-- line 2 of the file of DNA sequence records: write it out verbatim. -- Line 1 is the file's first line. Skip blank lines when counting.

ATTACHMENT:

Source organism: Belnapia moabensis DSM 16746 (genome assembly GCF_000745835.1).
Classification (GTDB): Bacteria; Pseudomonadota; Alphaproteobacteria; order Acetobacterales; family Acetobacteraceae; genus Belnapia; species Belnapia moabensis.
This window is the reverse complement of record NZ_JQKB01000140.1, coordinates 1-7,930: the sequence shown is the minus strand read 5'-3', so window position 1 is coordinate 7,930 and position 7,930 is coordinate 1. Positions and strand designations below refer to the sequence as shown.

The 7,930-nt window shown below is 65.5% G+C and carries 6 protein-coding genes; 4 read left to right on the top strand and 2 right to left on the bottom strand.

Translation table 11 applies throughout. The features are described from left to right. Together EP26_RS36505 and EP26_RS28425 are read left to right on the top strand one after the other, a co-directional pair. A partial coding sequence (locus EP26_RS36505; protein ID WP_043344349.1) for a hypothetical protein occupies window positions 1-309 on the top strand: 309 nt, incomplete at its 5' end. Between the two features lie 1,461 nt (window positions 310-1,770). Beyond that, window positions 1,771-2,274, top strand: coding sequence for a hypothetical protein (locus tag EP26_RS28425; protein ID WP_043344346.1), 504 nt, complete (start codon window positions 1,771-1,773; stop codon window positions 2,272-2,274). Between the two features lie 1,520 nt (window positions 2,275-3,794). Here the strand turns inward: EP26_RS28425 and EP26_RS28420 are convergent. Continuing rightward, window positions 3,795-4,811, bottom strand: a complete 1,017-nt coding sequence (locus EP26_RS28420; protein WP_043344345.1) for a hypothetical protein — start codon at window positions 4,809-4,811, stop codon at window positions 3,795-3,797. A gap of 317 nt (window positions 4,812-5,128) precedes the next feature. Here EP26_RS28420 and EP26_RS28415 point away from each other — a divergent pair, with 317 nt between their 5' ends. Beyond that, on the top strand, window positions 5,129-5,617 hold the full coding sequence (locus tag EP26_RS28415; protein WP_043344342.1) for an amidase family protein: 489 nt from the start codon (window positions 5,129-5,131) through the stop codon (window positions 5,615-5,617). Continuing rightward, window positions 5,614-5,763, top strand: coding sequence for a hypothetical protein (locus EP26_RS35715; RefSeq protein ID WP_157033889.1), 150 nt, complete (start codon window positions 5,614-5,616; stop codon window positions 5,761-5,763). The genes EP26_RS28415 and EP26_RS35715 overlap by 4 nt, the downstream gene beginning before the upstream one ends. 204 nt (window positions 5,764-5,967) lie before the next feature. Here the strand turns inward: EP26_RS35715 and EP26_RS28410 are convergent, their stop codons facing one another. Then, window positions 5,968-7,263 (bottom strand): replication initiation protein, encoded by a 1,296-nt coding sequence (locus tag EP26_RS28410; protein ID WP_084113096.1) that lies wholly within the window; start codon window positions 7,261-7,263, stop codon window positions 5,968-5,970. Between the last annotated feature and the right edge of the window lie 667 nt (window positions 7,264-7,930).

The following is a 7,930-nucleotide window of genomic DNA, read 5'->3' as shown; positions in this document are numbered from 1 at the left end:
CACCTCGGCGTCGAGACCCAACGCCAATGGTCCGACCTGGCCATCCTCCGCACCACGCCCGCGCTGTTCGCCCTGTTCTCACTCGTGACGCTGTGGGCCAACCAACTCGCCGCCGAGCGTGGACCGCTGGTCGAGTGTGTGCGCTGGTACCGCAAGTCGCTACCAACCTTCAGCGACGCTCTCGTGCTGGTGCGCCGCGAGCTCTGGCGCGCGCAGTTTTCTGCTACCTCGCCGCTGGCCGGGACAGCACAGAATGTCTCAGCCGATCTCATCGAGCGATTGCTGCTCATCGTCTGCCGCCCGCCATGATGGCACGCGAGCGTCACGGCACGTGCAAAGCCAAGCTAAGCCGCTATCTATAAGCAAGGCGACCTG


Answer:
Classification (GTDB): Bacteria; Pseudomonadota; Alphaproteobacteria; order Acetobacterales; family Acetobacteraceae; genus Belnapia; species Belnapia moabensis.